However, a look back provides a snapshot of the issues at play and how they've been handled. The Niagara Advance has most of the coverage (as it should, being the local weekly), and also most of the criticism. It's an example of the role of local media-- are we boosters? Or do we still have a responsibility to provide fair coverage of events as they unfold, leaving it to the reader to weigh the information presented? These are delineations that are a little clearer and a little wider at most daily newspapers, however many weeklies feel they can't make the same delineations. I disagree-- regardless of size or publishing frequency, the role of community media is the same as it is for provincial and national media.
The Advance's coverage of the meeting and report had multiple angles.
They included Penny Coles' brief opinion piece on the report itself.
In the hysteria of reaction to the report and the threat some of the options are perceived to present, the fact that none of it is particularly new or radical also seems to have been forgotten. A Mennonite pastor has already offered to come on board, and Eden students for years studied their Grade 13 courses at NDSS. There are other schools in our board and across the province, highly lauded, combining Catholic and public education on one site. And there are schools within our board also drawing praise for combining elementary and high school education. The strategy committee is presenting possible solutions to boost NDSS enrolment with various programming options hoping for an extension. The difference is it now wants to take those options to the province.This was supplemented by Matt Day's coverage of the council meeting where the report was presented and input received. I received a small flood of e-mails after the meeting and in the few days following. It seems council backpedalled a bit when faced with a gallery of people all of a sudden brought into the Niagara District Secondary School issue because the council report reached into their own backyards.
It all seems so simple, so obvious. Let's hope the ministry of education sees the report and gets that.
(Coun. Gary) Zalepa defended the strategy, saying a lot of work went into preparing the document and to have the recommendations thrown out would be a waste of time.The field-of-dreams analogy was a nice one. However, I don't know whether the province will bite at investing in this campus without some sort of proof it will actually attract the high school students to make it viable. Given secondary school is open choice in Ontario (you can attend the high school of your choice, with caveats), I wonder whether Zalepa and the report's other authors place too much emphasis on this hope. I've seen it in other reviews, where a recommendation to shift boundaries would boost enrolment in the short-term but no plan was presented to maintain that enrolment in an environment of declining enrolment.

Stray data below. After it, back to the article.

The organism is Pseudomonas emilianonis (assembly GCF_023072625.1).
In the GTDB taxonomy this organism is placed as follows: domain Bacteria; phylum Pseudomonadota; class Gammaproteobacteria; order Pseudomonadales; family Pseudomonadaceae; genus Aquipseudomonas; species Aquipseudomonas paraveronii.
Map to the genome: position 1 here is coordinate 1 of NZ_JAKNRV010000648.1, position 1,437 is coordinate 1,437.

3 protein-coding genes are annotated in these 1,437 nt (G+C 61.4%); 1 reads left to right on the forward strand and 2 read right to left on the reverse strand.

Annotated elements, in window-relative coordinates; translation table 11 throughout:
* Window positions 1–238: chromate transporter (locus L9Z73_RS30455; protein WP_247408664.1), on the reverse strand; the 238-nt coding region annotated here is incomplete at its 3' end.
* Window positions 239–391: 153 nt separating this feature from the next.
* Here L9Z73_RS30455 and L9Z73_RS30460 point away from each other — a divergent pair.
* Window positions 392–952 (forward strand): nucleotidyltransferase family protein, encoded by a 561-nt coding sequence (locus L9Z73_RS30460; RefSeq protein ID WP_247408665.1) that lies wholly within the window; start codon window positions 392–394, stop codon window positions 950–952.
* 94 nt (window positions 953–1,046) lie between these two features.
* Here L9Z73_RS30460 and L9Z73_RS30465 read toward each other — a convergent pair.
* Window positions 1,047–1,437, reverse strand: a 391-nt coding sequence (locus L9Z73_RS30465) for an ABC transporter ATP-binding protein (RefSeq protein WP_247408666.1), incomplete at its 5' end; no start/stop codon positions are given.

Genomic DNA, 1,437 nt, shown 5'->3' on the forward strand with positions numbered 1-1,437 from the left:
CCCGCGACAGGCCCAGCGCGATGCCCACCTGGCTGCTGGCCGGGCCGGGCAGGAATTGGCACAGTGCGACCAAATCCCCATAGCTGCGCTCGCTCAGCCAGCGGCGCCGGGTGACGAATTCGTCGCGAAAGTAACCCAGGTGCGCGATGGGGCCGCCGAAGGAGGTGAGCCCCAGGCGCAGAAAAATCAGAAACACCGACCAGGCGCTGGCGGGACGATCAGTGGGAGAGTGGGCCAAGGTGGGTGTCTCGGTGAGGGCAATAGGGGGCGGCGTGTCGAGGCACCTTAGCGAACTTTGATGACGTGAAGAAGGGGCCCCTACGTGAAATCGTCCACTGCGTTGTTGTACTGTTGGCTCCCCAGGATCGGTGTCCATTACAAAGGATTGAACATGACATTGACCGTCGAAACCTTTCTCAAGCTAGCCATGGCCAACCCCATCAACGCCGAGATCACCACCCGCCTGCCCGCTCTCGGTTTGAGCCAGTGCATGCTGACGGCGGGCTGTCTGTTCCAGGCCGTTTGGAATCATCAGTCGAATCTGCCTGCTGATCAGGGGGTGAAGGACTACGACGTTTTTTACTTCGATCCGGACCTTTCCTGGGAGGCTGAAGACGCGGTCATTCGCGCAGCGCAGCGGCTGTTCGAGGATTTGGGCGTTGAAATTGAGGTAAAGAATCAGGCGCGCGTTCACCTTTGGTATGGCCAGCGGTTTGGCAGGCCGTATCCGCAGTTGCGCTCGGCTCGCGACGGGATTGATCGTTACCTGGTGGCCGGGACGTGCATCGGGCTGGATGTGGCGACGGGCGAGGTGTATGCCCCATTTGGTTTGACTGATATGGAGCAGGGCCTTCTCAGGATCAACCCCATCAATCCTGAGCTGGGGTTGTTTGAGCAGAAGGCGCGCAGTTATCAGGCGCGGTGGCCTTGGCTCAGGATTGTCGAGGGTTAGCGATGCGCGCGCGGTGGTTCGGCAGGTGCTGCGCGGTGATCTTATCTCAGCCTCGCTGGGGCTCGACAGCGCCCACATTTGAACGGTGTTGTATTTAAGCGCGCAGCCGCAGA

"The committee is focused on keeping a high school in our community. Simply, that's it... We need to move quickly and with everything we've heard tonight, I think we can accommodate and facilitate those needs to make the document stronger," he said.
Zalepa said the idea of creating a campus school is to fix the problems that currently drive students away from NDSS site. He said a new school of an appropriate size would attract students, but when the facility is left to slowly deteriorate, as it has been for the last decade, students will seek education in other places.
"We have almost 800 kids eligible for high school in Niagara-on-the-Lake. I'm not saying the brief suggests forcing anybody to go anywhere. We think we should at least have the facility to attract students as it's proven when a facility is poor, it pushes them away."
Of course, the report's detractors also had their moment in the sun.
Christine Lett is a mother of three students at Virgil Public School and is of Mennonite background.This is the other issue many have with the report and with NDSS supporters' tactics. They ignore that the elementary school communities in NOTL told the District School Board of Niagara what they wanted and some of those requests are in different phases of implementation. The drive to save the high school ignores saving the model of education many parents have also supported in other facilities. The folks at SOS do a consistent job of advocating for all (and presenting all the information they can get their hands on), supporting schooling within the municipality at all levels, not just the ones that favour one particular facility.
She said she would not like to see her children being a part of a proposed mega school as it goes against what many people in the community want.
She is also concerned discussions about locating the new elementary school—for public school students from Col. John Butler and Virgil—will delay a new school.
"Over the last two years, this council has shown it cares only about the future of NDSS and has ignored elementary students, parents and the community. Now is the time to show that you are listening and willing to act on behalf of all people because we will not be ignored in the fall."
The development of this report has also drawn interest among locals of filing a request to the town's closed-meeting investigator, since the report was developed by a committee of council that met, likely illegally, behind closed doors. I have offered some support to those individuals considering this and hope they follow through so council can get a spanking if it merits one.